According to Ken Rosenthal, the Rays have claimed left handed relief pitcher Pedro Figueroa off release waivers from the Athletics.
The Domincan southpaw has 24 major league appearances over the last two seasons, while pitching primarily for Oakland's Triple-A affiliate.
In 2012, he had a strong season with a 2.62 ERA in the minors, with a 3.32 ERA over 21.2 major league innings. Last season, however, his minor league ERA rose to 4.10 over 59.1 innings, with a dip in K's and rise in BB's. In a brief promotion last season, Figueroa allowed four runs over six hits in five outings, and wasn't given a second chance.
Figueroa was released to make room for Chris Gimenez, who was claimed from the Rays on Dec. 20. His acquisition fills the 40-man roster, and a spot will need cleared when James Loney's contract is finalized.
I would expect the Rays to designate a reliever to make room, possible even Figueroa; however, this would subject him to yet another team's claim. The other likely player to be DFA'd in his stead would be lefty reliever Jeff Beliveau.
Should Figueroa stick around, here's what you need to know.
Photo credit: Rick Osentoski-US PRESSWIRE
Originally signed in 2003 as an international free agent, Figueroa has long been at varying heights in the Athletics' Top-20 prospects. Early in his career as a starter, control issues led to nearly nine hits per nine, while his age moved him up through the minors. Unfortunately, the promotion in 2010 came with an elbow injury and a need for Tommy John.
The hard throwing lefty was converted to relief upon his return in 2012, able to bring back his mid-to-high 90's 2-seam fastball. Figueroa also features an above-average slider and a respectable change up. All three pitches fit the mold of a Rays reliever.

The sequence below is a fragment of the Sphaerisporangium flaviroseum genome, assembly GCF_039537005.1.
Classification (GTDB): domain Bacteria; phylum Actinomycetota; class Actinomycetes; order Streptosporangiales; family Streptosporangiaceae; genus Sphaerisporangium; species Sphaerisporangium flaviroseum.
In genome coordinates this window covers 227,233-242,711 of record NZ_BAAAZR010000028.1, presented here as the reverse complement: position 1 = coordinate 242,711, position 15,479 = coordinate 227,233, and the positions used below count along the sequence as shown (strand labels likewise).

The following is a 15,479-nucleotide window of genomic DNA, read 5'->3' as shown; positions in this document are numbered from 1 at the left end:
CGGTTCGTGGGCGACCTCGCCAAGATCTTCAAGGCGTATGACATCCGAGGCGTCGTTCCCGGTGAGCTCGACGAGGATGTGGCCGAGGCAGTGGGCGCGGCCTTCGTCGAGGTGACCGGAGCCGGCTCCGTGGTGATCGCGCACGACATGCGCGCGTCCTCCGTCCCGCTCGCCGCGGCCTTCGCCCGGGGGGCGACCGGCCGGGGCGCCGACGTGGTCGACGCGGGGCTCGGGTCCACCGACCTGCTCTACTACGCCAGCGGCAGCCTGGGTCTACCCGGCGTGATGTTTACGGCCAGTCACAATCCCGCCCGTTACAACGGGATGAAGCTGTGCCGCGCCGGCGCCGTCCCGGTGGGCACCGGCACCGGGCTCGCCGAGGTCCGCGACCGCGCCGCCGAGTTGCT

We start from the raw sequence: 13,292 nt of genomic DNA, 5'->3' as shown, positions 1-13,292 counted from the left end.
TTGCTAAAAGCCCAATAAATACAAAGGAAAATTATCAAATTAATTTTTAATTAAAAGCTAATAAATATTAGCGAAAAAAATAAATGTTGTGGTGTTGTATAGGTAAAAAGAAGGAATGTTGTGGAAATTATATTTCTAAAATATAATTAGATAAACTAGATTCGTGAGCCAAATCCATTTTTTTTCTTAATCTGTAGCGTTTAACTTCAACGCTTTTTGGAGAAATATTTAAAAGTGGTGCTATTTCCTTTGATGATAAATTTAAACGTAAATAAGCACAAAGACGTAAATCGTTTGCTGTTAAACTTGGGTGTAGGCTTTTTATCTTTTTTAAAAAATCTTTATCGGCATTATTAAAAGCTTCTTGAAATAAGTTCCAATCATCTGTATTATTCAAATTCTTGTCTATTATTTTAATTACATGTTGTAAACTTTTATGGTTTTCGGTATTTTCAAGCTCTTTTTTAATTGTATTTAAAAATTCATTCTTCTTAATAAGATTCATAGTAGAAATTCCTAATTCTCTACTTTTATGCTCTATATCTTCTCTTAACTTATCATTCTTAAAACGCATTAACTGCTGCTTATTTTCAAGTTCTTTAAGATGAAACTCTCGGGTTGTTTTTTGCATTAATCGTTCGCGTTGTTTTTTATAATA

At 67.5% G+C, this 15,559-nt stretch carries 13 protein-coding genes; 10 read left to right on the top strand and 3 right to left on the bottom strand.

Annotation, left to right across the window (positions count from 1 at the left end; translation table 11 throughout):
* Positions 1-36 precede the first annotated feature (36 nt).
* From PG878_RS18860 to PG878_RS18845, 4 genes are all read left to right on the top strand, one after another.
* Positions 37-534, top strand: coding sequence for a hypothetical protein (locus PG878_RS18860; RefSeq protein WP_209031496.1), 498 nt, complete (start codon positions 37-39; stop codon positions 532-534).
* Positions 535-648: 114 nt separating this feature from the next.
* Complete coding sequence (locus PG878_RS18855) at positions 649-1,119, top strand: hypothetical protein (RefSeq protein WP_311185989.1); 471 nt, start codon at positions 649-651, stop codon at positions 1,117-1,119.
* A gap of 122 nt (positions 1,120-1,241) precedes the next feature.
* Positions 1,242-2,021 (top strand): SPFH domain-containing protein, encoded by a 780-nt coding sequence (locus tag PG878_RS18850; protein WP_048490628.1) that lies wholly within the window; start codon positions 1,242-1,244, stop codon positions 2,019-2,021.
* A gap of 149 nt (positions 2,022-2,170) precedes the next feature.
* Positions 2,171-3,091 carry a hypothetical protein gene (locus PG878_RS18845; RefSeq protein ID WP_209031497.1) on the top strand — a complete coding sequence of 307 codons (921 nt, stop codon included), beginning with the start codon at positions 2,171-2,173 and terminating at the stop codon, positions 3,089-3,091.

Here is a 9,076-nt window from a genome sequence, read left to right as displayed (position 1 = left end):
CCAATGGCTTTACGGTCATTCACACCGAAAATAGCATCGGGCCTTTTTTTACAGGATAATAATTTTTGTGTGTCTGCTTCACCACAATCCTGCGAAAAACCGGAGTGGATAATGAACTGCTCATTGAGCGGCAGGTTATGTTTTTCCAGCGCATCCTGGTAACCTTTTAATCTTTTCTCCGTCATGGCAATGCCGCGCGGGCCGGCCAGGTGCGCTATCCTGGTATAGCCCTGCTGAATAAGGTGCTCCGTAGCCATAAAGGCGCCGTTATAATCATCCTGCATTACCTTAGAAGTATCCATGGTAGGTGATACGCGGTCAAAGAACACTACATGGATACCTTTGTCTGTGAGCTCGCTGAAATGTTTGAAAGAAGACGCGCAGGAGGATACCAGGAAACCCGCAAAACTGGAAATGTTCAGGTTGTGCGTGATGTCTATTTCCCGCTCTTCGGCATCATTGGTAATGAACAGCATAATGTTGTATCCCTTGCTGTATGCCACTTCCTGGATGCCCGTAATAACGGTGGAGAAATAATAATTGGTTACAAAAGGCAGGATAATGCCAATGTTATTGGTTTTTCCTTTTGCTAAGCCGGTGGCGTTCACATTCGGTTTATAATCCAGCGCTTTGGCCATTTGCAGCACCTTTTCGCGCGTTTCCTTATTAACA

The most notworthy aspect to Figueroa's game is his delivery, which features wild torque on his elbow. On first glance, you might not notice. The motion is a blur.
Here are some links to photos dissecting his throwing motion:
Starting with his arm outstretched and extended behind his shoulder. Figueroa then starts his throwing motion with what looks like a conventional approach, but then leads with his elbow as he delivers toward home -- sometimes raising his elbow nearly above his head. He completes the pitch by slightly lowering the arm slot as he engages a downward plane, and then buckling his seat belt in what ultimately looks like a fluid motion.
The long delivery is fast, but may be easy to read for right handed hitters, so it's possible his most realistic future is as a LOOGY.
His arsenal of a splitter, hard-breaking slider, and change lead to Figueroa pitching outside the zone more often than not, something that is confirmed by his average of ~66% of pitches outside the zone in his few major league appearances. It's the aspect of his game that needs improvement: reign in the control.
Figueroa is incredibly tough on lefties, but would be trying to slot into a bullpen that has plenty of left handed arms, which is what showed him the door in his last organization.
Figueroa is expected to join the Rays without having any options left on his rookie contract, which runs until 2020. If he doesn't make the bullpen out of Spring Training, he will likely be released again.